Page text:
Marcella Merli presented amongst others this typical example, seen here on the photographed slide, of Andrew, an international account manager, single, goes on long international business trips had occasionally uses his Jeep Compass on weekends.
In his scheme, there is a small fixed instalment of 249 Euros, a “light” scheme of 0,09 Euro per km, including Third Party Liability, Road Tax, Road Assistance, the Leasys APP. The 0,18 Euro per km scheme includes further Fire & Theft, Collision Damage Waiver and last but not least Full Maintenance.
Soon, Leasys will also introduce soon a
credit card, which like we said, gives you an extra 1,000 miles on your Jeep
Miles contract, and enables also to buy with a discount all the Mopar accessories
you can think of…
Tempted? Indeed, think differently about financing your mobility…and enjoy your Jeep driving even more!
One of the absolute highlights of two days of Jeep driving amidst the beautiful scenery of the Italian Lago di Garda was a stint behind the wheel of the Grand Cherokee Trackhawk and the SRT. The Jeep® Grand Cherokee is the flagship of the Jeep brand and the most awarded SUV ever, and this gem of a car created the premium SUV category 27 years ago and with more than 6.4 million units sold since its introduction. More about this Jeep Grand Cherokee in its “normal” version(s) later, we focus here on the stunning Trackhawk and SRT versions.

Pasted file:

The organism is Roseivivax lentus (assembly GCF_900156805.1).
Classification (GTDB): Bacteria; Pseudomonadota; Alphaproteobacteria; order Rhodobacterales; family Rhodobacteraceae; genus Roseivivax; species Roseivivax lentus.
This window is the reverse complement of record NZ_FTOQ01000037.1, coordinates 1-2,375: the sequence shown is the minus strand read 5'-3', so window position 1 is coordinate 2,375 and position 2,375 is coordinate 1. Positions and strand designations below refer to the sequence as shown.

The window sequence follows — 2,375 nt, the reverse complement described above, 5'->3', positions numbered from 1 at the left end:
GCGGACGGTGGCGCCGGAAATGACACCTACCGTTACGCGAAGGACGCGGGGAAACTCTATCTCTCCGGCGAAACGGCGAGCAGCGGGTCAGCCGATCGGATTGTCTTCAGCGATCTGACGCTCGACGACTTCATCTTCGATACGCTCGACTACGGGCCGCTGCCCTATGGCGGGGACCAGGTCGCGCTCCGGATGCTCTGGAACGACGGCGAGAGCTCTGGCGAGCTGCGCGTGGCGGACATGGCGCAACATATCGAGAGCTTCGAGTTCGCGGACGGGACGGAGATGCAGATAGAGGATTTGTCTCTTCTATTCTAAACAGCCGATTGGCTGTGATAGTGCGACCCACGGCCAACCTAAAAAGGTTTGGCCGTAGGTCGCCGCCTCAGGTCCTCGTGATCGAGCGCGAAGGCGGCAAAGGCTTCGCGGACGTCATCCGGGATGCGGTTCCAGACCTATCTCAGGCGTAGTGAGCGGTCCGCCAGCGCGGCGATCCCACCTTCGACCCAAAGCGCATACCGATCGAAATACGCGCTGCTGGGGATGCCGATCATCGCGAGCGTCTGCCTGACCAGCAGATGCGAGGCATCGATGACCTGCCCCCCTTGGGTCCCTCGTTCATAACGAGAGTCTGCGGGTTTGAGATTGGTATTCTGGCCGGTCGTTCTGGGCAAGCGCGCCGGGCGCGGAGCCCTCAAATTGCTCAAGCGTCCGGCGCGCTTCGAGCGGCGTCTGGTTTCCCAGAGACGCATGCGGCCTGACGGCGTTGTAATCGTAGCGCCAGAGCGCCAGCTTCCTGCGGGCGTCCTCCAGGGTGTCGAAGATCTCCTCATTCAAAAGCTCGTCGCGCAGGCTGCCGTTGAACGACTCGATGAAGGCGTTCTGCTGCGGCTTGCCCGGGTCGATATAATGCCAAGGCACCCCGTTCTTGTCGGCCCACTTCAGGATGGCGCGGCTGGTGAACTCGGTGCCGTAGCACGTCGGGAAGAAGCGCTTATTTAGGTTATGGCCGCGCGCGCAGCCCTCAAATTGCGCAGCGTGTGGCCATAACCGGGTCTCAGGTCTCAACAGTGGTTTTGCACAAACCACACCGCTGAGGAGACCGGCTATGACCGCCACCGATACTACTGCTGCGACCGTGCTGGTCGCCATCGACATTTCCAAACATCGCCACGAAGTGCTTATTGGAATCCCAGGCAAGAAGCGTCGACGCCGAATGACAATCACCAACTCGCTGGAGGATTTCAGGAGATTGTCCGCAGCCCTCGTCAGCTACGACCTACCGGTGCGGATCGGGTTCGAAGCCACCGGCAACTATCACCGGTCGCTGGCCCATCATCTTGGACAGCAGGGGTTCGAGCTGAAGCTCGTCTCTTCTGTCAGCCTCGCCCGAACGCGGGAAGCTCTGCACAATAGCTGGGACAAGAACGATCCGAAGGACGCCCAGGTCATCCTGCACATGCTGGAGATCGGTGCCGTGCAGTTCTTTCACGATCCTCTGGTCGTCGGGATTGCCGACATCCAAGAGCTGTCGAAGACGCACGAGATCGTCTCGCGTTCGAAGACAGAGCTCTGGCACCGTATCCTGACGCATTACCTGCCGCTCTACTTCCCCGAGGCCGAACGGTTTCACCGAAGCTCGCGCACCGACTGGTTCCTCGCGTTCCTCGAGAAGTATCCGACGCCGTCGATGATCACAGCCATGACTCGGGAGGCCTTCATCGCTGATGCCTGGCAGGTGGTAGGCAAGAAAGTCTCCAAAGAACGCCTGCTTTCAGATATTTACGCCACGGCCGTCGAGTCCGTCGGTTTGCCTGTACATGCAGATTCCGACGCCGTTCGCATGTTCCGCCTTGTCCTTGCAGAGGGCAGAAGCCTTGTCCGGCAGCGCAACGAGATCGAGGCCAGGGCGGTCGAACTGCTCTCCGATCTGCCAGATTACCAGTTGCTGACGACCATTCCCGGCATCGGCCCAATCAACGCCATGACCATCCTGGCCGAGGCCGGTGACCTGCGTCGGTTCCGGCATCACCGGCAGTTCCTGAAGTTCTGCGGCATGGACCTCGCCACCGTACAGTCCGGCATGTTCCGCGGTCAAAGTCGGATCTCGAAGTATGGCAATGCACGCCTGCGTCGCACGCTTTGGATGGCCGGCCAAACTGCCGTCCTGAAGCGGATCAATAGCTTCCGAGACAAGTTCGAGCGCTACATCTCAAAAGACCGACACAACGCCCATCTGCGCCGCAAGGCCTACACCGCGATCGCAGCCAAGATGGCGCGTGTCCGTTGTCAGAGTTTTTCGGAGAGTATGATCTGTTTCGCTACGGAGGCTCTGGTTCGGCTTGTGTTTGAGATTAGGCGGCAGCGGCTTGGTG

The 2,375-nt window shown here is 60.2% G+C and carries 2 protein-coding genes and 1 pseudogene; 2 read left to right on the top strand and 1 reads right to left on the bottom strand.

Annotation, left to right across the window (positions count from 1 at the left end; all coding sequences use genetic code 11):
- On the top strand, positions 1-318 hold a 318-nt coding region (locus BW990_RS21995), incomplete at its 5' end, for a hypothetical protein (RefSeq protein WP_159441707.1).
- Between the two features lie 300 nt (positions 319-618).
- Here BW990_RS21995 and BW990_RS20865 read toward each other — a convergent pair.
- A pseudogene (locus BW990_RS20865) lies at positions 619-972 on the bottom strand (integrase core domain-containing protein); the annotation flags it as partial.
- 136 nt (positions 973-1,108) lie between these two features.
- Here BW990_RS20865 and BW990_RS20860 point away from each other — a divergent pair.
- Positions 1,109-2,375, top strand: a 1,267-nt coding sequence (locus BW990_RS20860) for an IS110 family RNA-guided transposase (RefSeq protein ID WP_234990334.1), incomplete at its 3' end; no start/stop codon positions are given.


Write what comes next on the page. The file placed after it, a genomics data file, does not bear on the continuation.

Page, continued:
Indeed, it had to happen, and the whole car world was actually expecting this: the more than 700 HP V8 of the Dodge Hellcat, the “muscle car” par excellence, was to be dropped in the engine bay of the Jeep Grand Cherokee. It all happened last year, and now we had the chance to drive it: the supercharged 6.2-litre HEMI® V-8 engine, delivering 710 hp at 6000 rpm, mated to an 8 speed automatic transmission. High-strength, forged-alloy pistons, powder-forged connecting rods and sodium-cooled exhaust valves all add to the power of the Supercharged 6.2L V8 engine. Do not expect a hissing monster though.
The massive V8 burbles smoothly through slow urban traffic through the villages around the Lago di Garda, and progress is silky smooth. Until you floor the throttle. Supercar acceleration is the instant answer, and the engine growls away. 0 to 100 km/h is reached in some 3,7 seconds, the top speed is 289 km/h, if you only dare.
Of course, good traction is provided for with all this power. A “Quadra-Trac” active on-demand four-wheel-drive system, which also includes a rear Electronic Limited Slip Differential (ELSD) and a single-speed active transfer case is at your disposal.